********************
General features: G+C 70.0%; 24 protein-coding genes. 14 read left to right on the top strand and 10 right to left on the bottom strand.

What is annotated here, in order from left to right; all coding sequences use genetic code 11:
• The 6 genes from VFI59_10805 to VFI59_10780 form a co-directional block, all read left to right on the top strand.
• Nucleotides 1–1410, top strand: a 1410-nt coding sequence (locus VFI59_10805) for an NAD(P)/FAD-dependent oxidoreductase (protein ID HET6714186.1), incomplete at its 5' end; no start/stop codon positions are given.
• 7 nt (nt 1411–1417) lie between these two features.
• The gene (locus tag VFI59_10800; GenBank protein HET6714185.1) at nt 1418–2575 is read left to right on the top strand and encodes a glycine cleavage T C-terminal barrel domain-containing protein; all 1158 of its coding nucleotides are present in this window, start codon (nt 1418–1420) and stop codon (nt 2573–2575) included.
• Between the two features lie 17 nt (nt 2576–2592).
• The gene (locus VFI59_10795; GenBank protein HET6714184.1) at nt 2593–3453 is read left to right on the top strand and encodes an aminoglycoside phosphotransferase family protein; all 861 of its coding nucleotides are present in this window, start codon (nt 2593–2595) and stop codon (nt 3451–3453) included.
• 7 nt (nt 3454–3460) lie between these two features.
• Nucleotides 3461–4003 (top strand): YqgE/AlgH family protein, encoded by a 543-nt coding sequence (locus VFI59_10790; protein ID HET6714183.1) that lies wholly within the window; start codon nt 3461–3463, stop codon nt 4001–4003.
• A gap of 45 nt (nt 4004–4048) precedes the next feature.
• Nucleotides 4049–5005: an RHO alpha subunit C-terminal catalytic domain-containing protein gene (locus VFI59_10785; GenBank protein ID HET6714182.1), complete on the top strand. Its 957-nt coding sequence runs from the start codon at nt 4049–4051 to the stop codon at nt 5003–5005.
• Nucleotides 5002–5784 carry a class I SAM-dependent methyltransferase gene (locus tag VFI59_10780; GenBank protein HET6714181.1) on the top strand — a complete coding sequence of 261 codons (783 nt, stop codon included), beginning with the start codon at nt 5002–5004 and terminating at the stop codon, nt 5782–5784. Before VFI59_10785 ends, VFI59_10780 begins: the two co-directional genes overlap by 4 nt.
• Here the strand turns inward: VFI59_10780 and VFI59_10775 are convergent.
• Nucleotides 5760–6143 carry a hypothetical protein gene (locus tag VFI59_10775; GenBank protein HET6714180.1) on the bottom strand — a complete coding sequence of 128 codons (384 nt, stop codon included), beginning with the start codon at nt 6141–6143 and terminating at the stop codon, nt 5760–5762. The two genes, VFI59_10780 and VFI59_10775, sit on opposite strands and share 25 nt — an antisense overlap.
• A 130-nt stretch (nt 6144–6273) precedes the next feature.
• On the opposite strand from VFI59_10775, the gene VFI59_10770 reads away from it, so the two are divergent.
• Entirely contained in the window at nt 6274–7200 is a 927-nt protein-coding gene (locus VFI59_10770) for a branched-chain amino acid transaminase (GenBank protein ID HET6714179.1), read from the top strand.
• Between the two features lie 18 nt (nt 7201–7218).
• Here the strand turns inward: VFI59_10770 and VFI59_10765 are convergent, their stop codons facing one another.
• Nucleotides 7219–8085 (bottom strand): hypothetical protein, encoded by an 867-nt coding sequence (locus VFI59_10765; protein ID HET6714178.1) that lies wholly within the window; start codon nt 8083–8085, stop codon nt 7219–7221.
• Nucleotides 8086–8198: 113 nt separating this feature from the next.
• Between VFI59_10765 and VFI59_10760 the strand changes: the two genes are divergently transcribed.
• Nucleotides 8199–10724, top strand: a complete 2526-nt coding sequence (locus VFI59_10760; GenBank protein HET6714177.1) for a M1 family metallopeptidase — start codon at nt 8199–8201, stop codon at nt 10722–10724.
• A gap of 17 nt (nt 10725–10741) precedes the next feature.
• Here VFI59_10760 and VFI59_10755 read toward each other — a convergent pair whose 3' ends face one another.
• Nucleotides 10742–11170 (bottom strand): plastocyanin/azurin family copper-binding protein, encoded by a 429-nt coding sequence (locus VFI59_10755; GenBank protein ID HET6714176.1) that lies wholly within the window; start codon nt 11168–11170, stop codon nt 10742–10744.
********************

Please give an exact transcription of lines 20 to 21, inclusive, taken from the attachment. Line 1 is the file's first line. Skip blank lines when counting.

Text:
• Here the strand turns inward: VFI59_10770 and VFI59_10765 are convergent, their stop codons facing one another.
• Nucleotides 7219–8085 (bottom strand): hypothetical protein, encoded by an 867-nt coding sequence (locus VFI59_10765; protein ID HET6714178.1) that lies wholly within the window; start codon nt 8083–8085, stop codon nt 7219–7221.